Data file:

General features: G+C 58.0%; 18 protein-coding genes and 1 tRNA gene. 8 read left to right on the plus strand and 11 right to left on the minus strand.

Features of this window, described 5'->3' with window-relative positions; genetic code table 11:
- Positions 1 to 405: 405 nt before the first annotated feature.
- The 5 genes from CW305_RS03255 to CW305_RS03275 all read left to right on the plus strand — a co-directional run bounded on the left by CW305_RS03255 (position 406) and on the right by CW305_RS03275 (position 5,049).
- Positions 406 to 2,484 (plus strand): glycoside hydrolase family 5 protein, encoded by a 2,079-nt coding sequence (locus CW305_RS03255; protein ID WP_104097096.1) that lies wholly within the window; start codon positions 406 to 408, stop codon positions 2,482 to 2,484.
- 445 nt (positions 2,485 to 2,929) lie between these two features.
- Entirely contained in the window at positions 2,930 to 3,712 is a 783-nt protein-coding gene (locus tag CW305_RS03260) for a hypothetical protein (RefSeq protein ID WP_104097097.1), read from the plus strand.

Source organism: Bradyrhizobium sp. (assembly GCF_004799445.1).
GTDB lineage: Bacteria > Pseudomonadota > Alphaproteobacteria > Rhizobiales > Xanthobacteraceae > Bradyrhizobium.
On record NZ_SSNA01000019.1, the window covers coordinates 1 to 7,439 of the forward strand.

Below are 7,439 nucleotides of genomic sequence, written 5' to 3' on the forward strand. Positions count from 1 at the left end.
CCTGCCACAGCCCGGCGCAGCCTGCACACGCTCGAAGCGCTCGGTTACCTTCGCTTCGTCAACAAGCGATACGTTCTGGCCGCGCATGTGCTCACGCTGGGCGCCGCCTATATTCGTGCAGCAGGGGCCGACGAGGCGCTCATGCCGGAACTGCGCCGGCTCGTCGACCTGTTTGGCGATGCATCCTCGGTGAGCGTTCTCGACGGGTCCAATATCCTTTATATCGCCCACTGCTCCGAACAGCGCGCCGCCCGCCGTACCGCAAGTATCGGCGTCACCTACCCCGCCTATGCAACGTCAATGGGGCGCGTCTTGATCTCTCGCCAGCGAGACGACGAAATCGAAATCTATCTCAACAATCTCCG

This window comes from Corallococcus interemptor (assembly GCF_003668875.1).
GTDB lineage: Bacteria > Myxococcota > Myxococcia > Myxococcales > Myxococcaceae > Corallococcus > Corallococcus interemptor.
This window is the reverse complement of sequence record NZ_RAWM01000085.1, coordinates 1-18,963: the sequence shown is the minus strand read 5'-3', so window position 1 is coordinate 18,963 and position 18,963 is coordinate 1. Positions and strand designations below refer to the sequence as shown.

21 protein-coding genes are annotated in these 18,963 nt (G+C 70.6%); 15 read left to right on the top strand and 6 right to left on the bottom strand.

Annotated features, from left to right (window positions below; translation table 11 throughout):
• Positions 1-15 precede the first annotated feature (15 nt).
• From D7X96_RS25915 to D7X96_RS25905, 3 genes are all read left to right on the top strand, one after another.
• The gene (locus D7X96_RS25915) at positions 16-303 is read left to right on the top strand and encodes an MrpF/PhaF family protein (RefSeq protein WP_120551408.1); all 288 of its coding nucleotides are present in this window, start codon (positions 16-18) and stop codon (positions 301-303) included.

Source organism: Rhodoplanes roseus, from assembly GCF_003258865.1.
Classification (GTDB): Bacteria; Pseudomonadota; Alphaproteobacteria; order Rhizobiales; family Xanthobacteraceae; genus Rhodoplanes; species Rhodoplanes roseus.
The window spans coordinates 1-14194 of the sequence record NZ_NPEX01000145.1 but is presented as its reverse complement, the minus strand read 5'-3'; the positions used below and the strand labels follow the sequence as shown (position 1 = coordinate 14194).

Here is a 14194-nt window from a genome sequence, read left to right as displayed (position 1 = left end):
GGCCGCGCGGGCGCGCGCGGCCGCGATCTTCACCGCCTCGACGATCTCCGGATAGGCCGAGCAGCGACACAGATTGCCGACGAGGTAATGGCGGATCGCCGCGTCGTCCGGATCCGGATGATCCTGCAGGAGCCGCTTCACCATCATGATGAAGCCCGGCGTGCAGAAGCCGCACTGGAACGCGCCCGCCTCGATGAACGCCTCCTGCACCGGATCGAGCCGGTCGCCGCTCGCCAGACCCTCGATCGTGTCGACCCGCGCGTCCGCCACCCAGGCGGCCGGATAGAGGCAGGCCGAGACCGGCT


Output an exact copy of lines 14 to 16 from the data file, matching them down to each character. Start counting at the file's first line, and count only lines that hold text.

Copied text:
GTDB lineage: Bacteria > Myxococcota > Myxococcia > Myxococcales > Myxococcaceae > Corallococcus > Corallococcus interemptor.
This window is the reverse complement of sequence record NZ_RAWM01000085.1, coordinates 1-18,963: the sequence shown is the minus strand read 5'-3', so window position 1 is coordinate 18,963 and position 18,963 is coordinate 1. Positions and strand designations below refer to the sequence as shown.

21 protein-coding genes are annotated in these 18,963 nt (G+C 70.6%); 15 read left to right on the top strand and 6 right to left on the bottom strand.